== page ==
This variety flourishes in so many regions and soils, however Spain has good reason to claim ownership of Garnacha. The Sardinians are now contesting it originated there, but Spain’s connections go way back. The country’s old-vine material is astonishing, and moreover it’s a heritage that has only been partly explored. The next time a wine-grower suggests that their 40-year-old vines are old, just get them to take a look at Spain’s heroic survivors.
Along with Garnacha, others who have made it this far include the remarkable Txakoli vineyards that survive the bracing, damp Atlantic climate. The result is ringingly fresh wines unlike anything in the world. Proof of their potential is the three medals – including a first-ever Gold – in the 2016 Sommelier Wine Awards (SWA). Tough on the tooth enamel but terrific with a plate of oysters or razor clams.
'We’ve been championing cooler-climate reds and white for years,' says Handford’s Sherwood. 'It’s almost old hat. So now we are drilling down into smaller villages and indigenous grape varieties.'
The Galician Wine Institute is keen on the idea of building the identity of 'Atlantic Wine'. Defining the geography is difficult but the style is very obvious: chilly, salty and mineral. Alvaro Ribalta, sales manager at Indigo Wine, thinks that there’s definitely mileage in the idea.
'Nowadays sommeliers are trying to find different and innovative ways to structure their wine lists. So why not have an Atlantic section, like they do for the Mediterranean?' he says. 'In fact, I’ve been considering restructuring our price list in a way that groups together Atlantic wines from both Spain and Portugal, if we find producers that fit the bill.'
While we’re talking of all things cool and maritime, mention should also be made of Spain’s island wines. The Canary Islands are genuinely Atlantic, with an astonishing number of denominations for such a small vineyard area. The wines’ success is part of our hunger for the authentic.
Take a chance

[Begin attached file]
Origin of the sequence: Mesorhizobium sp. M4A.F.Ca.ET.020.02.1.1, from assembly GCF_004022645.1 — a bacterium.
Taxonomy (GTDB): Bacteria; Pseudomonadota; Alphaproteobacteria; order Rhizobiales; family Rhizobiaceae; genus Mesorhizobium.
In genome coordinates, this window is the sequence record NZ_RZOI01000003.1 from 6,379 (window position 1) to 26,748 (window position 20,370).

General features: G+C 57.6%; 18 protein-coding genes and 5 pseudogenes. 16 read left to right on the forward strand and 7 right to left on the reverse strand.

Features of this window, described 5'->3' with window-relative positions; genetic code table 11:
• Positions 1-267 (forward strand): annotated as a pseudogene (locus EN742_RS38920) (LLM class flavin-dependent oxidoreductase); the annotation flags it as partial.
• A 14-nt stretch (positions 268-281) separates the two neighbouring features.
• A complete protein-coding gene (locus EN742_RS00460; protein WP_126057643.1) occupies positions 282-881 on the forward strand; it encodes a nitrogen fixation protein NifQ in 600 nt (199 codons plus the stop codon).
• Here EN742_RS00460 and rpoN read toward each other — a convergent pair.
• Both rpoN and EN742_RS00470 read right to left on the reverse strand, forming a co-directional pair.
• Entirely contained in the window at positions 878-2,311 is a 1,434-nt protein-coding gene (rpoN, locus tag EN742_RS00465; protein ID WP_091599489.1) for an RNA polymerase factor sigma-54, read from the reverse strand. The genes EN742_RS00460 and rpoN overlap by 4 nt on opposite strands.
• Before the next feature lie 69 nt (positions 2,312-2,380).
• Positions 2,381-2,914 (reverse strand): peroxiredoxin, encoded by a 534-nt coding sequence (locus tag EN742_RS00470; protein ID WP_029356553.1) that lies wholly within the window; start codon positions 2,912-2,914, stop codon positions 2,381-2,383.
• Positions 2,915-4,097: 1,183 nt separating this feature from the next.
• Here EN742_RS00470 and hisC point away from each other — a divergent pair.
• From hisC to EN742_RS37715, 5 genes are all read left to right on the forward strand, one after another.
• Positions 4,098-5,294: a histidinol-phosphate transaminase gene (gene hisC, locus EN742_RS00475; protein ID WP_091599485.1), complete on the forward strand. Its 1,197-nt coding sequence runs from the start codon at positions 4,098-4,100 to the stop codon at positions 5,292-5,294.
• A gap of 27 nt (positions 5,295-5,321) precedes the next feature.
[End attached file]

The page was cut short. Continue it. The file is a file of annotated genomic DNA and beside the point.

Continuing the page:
Many of these non-traditional wines do need organising differently on a list or, at the very least, explaining. At London’s Launceston Place, Agustin Trapero says: 'Rioja, Ribera del Duero, sherry and Albariño sell themselves. With other regions you may need to introduce them to the guest. As soon as you explain about the typicity, terroir and unique character of a wine region, about the producer’s style or techniques, or even anecdotes about the wine, then the guest will follow your recommendations.'
And some of these wines are almost impossible to dislike. For customers who want a blast of flavour in the glass, then a chunky southern red often works. Jumilla has been a regular medal-winner at SWA over the years for its reds – and it’s no surprise thanks to their energy and bold fruit flavours.
Rioja, Ribera del Duero, Sherry and Albariño sell themselves. With other regions you may need to introduce them to the guest
Bobal, a grape native to Utiel-Requena and once thoughtworthy only for cheap rosados, has been transformed into something deliciously rustic, verging on the elegant. A prime mover for the variety’s success in the UK has been ex-sommelier Bruno Murciano, co-founder of Spanish wine importer De Vinos; and also winemaker for his own range of wines that he produces with David Sampedro Gil at the Valencia-based Valsan 1831 winery, under the Compañía Vitivinícola del Mediterráneo label.
Tips from the floor
Sommelier and consultant Agustin Trapero picks out Spain’s up-and-coming varieties to watch
DO: Ribeira Sacra
The bright crunchy reds of Galicia are a must-buy. One to propose for lovers of Pinot Noir and Loire Cabernet Franc, though admittedly they can have a brisk and tight acidity which isn’t for everyone. Fresh and with moderate alcohol, Brancellao often appears in blends – reflecting the traditional vineyard field blends. Try A Torna dos Pasas 2013, Luis Anxo Rodriguez (£25.90, The Sampler, 020 7226 9500). Also look out for wines from Coto de Gomariz, Sameirás, Algueira and Dominio do Bibei.
DO: Valle de la Orotava